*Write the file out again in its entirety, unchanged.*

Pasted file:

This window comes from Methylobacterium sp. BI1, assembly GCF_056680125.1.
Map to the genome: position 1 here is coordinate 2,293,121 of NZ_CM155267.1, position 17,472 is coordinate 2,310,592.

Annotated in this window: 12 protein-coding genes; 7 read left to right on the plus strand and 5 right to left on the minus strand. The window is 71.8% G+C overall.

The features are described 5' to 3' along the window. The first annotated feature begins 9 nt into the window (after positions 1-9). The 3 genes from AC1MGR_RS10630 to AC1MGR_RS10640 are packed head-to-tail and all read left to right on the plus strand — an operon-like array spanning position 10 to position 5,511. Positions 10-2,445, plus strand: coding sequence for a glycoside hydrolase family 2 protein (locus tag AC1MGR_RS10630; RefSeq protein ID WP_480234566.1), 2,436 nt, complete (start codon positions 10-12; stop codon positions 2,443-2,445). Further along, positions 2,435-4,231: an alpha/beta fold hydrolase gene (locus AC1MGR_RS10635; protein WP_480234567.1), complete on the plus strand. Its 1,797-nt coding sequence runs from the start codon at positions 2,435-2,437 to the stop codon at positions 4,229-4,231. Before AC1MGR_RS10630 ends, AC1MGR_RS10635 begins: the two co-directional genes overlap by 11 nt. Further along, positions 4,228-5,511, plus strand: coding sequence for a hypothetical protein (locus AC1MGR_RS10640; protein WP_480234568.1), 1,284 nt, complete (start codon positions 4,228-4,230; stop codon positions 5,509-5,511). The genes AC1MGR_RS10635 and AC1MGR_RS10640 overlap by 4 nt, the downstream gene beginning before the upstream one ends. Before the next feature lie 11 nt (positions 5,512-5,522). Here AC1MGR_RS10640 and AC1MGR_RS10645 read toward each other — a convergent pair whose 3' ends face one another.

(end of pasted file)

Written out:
This window comes from Methylobacterium sp. BI1, assembly GCF_056680125.1.
Map to the genome: position 1 here is coordinate 2,293,121 of NZ_CM155267.1, position 17,472 is coordinate 2,310,592.

Annotated in this window: 12 protein-coding genes; 7 read left to right on the plus strand and 5 right to left on the minus strand. The window is 71.8% G+C overall.

The features are described 5' to 3' along the window. The first annotated feature begins 9 nt into the window (after positions 1-9). The 3 genes from AC1MGR_RS10630 to AC1MGR_RS10640 are packed head-to-tail and all read left to right on the plus strand — an operon-like array spanning position 10 to position 5,511. Positions 10-2,445, plus strand: coding sequence for a glycoside hydrolase family 2 protein (locus tag AC1MGR_RS10630; RefSeq protein ID WP_480234566.1), 2,436 nt, complete (start codon positions 10-12; stop codon positions 2,443-2,445). Further along, positions 2,435-4,231: an alpha/beta fold hydrolase gene (locus AC1MGR_RS10635; protein WP_480234567.1), complete on the plus strand. Its 1,797-nt coding sequence runs from the start codon at positions 2,435-2,437 to the stop codon at positions 4,229-4,231. Before AC1MGR_RS10630 ends, AC1MGR_RS10635 begins: the two co-directional genes overlap by 11 nt. Further along, positions 4,228-5,511, plus strand: coding sequence for a hypothetical protein (locus AC1MGR_RS10640; protein WP_480234568.1), 1,284 nt, complete (start codon positions 4,228-4,230; stop codon positions 5,509-5,511). The genes AC1MGR_RS10635 and AC1MGR_RS10640 overlap by 4 nt, the downstream gene beginning before the upstream one ends. Before the next feature lie 11 nt (positions 5,512-5,522). Here AC1MGR_RS10640 and AC1MGR_RS10645 read toward each other — a convergent pair whose 3' ends face one another.